Rare Victory for Religious Freedom in Pakistan

High Court declares Rimsha Masih innocent of blasphemy, but she can never return home.

She was the topic of worldwide concern and prayers as she awaited her fate in an Islamabad jail cell. She was the victim of an accusation most feared by – and arbitrarily waged against – Christians and Muslims alike. Now the young Pakistani Christian, Rimsha Masih, is the first of such falsely-accused victims of Pakistan’s infamous blasphemy laws to be exonerated. On Tuesday, November 20, Compass Direct News Service announced that Masih had been cleared of all charges by the Islamabad High Court.

In August 2012, Masih, who is believed to be mentally disabled, was accused of desecrating the Koran by a Muslim neighbor, Malik Ammad. Ammad claimed that there were burned pages of the Noorani Qaida, a booklet used to study the Koran, in Masih’s shopping bag. The local imam, Khalid Jadoon Chisti, called the authorities and filed a FIR (First Information Report) against the girl, all the while demanding that she be handed over to the Islamist mob and burned alive. Masih was arrested and charged under section 295-B of Pakistan’s penal code, a charge that carries a sentence of life imprisonment. She spent three weeks in maximum security for her own protection and the rest of her family went into hiding.

Soon after Masih’s arrest, the impoverished Christian community in Meherabad, the Islamabad suburb where she and her family lived, faced a backlash from Islamist mobs. Over 600 Christian families were beaten and forced to flee their homes. Many found refuge in a Christian slum area outside of Islamabad, the H-9 sector, where the homeless live in tents in the forest.

Happily, other Muslims in the community assisted in bringing justice. Some members of the local Mehra Jaffer mosque, including the imam’s own deputy, Hafiz Muhammad Zubair, informed the police that Chisti had himself placed desecrated pages of Koranic material in Masih’s bag to get rid of the community’s Christians and seize their property. Chisti was arrested on September 2. The Barnabas Fund noted that this was the first time that someone had been arrested in Pakistan for fabricating evidence in a blasphemy case.

Compass Direct News quoted Masih’s attorney, Akmal Bhatti, who said that the charges against Masih had been a misuse of law, and the court had “quashed the case” and “declared Rimsha innocent.” Another of Masih’s attorneys, Naveed Chaudry, said that not only was this “the first case of its kind when a person charged under the strict blasphemy laws is exonerated from the accusation” but it “has also brought for the first time a debate on how these laws are misused to target innocent people.”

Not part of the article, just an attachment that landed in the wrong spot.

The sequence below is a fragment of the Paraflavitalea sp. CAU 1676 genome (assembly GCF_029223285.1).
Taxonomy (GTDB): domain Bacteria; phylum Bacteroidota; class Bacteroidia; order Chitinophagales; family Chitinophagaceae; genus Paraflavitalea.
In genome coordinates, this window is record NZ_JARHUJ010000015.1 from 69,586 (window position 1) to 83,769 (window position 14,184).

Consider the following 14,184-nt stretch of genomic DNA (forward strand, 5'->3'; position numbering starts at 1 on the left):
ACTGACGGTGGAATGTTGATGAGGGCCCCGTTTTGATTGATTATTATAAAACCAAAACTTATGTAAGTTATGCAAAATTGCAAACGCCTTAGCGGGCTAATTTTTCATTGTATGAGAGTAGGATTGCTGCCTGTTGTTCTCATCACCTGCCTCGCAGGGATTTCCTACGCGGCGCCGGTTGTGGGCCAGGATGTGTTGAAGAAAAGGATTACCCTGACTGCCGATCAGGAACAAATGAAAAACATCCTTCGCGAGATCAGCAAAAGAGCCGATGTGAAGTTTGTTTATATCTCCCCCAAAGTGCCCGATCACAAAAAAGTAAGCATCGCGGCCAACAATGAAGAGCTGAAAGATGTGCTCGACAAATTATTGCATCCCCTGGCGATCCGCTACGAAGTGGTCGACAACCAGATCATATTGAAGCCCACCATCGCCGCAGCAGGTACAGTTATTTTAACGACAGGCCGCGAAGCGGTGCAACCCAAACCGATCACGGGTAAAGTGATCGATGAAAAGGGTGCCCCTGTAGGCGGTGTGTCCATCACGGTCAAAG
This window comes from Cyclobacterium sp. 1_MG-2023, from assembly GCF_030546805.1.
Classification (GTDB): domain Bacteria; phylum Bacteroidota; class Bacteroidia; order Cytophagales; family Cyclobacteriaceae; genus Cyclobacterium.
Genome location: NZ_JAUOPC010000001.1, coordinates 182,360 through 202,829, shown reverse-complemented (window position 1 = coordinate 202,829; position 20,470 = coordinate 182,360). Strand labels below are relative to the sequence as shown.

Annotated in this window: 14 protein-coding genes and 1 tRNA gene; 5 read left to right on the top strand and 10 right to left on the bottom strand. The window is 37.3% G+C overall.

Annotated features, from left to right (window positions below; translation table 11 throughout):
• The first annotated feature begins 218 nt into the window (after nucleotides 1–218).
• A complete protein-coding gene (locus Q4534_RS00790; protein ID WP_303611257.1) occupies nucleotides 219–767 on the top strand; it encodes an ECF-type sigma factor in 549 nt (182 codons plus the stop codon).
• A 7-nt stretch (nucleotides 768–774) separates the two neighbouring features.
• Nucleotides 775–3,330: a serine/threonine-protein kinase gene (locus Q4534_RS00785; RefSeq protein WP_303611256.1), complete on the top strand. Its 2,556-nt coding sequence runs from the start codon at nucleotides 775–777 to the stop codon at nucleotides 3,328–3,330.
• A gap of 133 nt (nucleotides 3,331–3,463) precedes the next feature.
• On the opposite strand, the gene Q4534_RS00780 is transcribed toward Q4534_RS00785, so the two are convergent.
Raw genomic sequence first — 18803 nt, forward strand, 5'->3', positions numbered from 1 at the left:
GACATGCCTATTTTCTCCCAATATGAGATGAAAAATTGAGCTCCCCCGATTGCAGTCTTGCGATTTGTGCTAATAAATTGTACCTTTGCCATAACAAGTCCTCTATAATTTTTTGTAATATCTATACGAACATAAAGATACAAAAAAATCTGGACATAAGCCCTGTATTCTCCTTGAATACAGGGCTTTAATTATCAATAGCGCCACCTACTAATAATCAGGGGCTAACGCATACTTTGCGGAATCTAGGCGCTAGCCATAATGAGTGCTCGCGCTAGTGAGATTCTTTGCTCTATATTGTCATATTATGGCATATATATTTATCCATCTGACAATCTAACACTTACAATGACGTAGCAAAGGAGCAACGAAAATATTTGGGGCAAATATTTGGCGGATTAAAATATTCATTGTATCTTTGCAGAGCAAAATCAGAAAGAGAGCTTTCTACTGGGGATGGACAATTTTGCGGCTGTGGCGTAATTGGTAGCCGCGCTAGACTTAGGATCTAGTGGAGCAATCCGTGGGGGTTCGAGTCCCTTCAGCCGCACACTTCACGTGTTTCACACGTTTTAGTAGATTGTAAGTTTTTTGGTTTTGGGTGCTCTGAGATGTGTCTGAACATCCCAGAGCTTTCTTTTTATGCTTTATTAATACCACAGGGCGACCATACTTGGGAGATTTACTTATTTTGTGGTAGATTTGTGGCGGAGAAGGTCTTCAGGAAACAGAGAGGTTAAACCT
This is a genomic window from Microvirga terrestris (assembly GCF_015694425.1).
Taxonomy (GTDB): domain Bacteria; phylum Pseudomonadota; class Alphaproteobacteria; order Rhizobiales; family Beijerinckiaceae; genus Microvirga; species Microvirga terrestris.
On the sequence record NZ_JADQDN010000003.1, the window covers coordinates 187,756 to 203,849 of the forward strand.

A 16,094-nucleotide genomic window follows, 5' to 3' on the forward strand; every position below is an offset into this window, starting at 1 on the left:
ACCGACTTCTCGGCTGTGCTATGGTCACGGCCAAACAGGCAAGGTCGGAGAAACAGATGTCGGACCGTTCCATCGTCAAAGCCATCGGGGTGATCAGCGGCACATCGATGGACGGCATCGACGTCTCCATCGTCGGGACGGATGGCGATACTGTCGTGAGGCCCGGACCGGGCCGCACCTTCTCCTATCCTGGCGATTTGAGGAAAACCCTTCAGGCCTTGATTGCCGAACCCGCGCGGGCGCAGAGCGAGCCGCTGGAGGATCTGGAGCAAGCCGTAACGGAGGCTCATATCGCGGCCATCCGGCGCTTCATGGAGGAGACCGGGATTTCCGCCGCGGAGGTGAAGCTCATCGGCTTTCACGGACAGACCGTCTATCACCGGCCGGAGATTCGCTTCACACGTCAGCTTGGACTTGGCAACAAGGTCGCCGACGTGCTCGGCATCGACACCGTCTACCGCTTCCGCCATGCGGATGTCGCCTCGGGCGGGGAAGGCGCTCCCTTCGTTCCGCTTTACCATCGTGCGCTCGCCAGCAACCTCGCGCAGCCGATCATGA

Likewise, in a November 20 interview with Asia News, Pakistan’s Minister of National Harmony and the only Christian politician on a State level, Paul Bhatti, said that Masih’s acquittal “is an important precedent” in blasphemy cases, “a cause for double satisfaction.” First, it sets a precedent that greatly discourages the blasphemy laws from being used for “personal purposes,” something that has always been a serious problem in Pakistan. Second, those who make unjust accusations will themselves “risk a trial and penalties under Pakistan’s legal code.”

It remains to be seen what effect these legal precedents will have in improving religious freedom and freedom of speech for Christians and others in Pakistan. The Islamabad High Court Chief Justice, Iqbal Hameed ur Rehman, in a 15-page judgment said that “no one had seen Rimsha burning any pages.” He admonished that “Fake allegations should not be leveled against any Muslim or non-Muslim.” But as with any Pakistani Christian accused of blasphemy against Islam, however fake the allegations, Masih’s life and the lives of her family members have been forever altered. They can never go home again.

Bhatti knows first-hand the danger facing Christians in Pakistan. His brother and predecessor as the Minister of National Harmony, Shahbaz, was gunned down for his work to defend Christians against the blasphemy laws. But Bhatti does not talk of overturning, repealing the entire blasphemy law. Rimsha Masih’s story, he says, “will not lead to a 'revision' of the law, but constitutes a 'precedent' to improve the 'interpretation' of cases and events of blasphemy.” He may have in mind the case of Christian wife and mother of five, Asia Bibi, who was sentenced to death under the blasphemy laws in November 2010 and is still in prison. His brother Shahbaz was murdered while defending Bibi.

Unless Pakistan repeals the blasphemy laws, they remain a threat and a weapon. Just days after Rimsha Masih was released from prison on bail and brought to her family’s hiding place, another Christian teenager, Ryan Stanton, was falsely accused of blasphemy in Karachi. He and his family are also in hiding. Perhaps they can be helped on an individual basis by this new precedent, set in the case of Rimsha Masih. Perhaps the new precedent to improve the interpretation of blasphemy cases can also re-interpret events and save the life of Asia Bibi. Like starfish on the beach that are flung back into the ocean, Pakistan’s Christians may only be saved one by one.

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